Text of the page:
The multicenter case-control study was reviewed and approved by the relevant institutional review boards, including at Boston Children’s Hospital. Written informed consent was obtained at the time of enrollment. We studied participants in the Pediatrics Cardiovascular Genetics Consortium7 with undefined causes for CHD at the time of enrollment and unaffected control participants in studies of autism7 and schizophrenia10 (eTable 1 in the Supplement).

CR Genes

The Catalogue of Somatic Mutations in Cancer–Cancer Gene Consensus database defines 723 CR genes (eTable 2 in the Supplement).8 This includes 38 CR genes that also cause CHD (eTable 3 in the Supplement and Online Mendelian Inheritance in Man [OMIM]; https://omim.org/), 216 CR genes that regulate RNA transcription or processing, and 227 CR genes with LoF mechanisms, including 107 genes with LoF germline mechanisms.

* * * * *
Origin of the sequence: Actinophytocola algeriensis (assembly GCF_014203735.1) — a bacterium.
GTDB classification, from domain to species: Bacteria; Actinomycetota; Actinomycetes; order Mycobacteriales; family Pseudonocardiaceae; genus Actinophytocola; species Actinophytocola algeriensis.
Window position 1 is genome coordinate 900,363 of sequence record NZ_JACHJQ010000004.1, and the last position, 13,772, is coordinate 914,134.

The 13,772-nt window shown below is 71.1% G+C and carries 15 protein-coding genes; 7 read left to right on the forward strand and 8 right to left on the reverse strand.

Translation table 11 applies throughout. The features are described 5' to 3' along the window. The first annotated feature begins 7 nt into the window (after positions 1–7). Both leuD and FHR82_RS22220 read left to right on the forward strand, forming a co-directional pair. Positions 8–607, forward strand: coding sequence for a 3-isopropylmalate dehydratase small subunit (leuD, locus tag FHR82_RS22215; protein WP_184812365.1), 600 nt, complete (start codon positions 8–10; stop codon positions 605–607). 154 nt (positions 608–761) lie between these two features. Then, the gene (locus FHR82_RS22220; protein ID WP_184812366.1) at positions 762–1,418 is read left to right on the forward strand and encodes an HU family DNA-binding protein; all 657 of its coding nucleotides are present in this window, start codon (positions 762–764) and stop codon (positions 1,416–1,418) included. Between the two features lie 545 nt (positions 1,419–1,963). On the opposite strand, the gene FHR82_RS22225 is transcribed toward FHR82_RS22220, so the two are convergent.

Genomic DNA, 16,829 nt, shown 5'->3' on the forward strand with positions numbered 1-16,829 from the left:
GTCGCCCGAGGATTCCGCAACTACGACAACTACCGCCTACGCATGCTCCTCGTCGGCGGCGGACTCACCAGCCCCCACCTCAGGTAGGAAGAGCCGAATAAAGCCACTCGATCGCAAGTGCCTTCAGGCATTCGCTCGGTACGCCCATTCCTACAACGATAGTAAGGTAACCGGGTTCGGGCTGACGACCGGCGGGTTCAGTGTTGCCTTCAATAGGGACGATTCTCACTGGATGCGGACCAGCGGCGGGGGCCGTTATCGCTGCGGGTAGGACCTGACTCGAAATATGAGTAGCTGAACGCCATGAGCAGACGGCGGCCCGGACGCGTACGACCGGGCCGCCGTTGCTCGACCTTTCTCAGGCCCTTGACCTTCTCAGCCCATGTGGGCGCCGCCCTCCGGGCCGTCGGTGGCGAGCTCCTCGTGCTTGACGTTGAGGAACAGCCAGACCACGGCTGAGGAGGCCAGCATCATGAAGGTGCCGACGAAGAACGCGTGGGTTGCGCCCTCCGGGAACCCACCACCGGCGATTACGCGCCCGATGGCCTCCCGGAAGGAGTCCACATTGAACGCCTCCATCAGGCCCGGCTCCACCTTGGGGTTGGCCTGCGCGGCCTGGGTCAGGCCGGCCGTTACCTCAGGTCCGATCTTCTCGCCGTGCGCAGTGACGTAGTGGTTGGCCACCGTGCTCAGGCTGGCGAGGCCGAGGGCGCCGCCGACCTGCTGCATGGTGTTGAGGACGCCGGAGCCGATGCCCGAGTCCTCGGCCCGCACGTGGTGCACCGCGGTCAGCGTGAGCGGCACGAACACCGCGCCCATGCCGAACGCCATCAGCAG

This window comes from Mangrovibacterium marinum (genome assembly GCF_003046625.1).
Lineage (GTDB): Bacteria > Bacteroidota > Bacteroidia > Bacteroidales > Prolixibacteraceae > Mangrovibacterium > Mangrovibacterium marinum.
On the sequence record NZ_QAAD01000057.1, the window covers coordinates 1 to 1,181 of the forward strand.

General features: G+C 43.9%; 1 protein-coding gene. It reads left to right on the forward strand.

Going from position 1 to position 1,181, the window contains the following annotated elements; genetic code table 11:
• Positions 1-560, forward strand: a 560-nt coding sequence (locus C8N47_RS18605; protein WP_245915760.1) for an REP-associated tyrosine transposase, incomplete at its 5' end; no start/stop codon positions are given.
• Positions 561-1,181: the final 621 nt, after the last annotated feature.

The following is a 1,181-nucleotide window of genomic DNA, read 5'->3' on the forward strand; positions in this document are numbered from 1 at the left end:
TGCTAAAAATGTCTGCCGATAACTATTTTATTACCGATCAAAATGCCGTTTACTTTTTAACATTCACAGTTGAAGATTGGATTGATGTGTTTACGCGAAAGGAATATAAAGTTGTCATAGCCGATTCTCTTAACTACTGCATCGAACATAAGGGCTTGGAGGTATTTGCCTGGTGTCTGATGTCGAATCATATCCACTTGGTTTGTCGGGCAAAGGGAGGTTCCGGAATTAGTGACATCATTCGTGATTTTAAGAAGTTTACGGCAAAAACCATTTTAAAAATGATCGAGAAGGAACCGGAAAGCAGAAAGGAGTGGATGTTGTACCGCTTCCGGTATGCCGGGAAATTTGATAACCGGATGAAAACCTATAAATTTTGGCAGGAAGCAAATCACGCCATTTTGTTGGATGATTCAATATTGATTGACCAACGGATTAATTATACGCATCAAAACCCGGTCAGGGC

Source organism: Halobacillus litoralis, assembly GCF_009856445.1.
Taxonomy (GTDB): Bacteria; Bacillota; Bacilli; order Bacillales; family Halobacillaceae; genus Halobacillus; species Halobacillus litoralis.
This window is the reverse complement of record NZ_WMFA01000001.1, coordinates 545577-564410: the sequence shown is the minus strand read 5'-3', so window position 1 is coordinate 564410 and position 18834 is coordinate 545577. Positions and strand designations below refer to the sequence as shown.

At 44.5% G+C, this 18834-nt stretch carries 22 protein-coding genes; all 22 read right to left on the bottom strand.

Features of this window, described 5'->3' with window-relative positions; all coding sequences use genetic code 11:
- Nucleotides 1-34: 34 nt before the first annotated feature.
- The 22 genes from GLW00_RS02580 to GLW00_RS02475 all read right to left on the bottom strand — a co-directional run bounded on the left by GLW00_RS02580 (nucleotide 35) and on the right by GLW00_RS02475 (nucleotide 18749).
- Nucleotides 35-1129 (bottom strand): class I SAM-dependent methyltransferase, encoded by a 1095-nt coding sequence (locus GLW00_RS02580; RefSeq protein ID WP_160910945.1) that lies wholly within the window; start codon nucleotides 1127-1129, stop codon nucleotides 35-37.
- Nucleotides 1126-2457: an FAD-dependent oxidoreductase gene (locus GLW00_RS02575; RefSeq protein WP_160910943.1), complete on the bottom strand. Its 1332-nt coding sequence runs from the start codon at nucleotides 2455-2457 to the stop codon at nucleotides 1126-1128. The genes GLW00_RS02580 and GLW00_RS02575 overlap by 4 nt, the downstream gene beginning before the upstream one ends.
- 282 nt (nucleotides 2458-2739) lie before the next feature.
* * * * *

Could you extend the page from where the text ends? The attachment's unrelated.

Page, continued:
Variant Calls and Statistical Analyses

Whole-exome sequences from patients with CHD and control participants were processed using established pipelines7 to identify rare (allele frequency, ≤1 × 10−5) heterozygous LoF variants. All P values reflect binomial tests after Bonferroni correction with a P value threshold of 1.67 × 10−3 (10 gene lists and 3 comparisons). A false discovery rate P < .05 was used as the significant threshold throughout. The eMethods in the Supplement includes further methodological details. Data were collected for this study from December 2010 to April 2019. The software program R version 3.6.0 (R Foundation for Statistical Computing) was used for analysis.

Results
LoF Variants in CR Genes Among Patients With CHD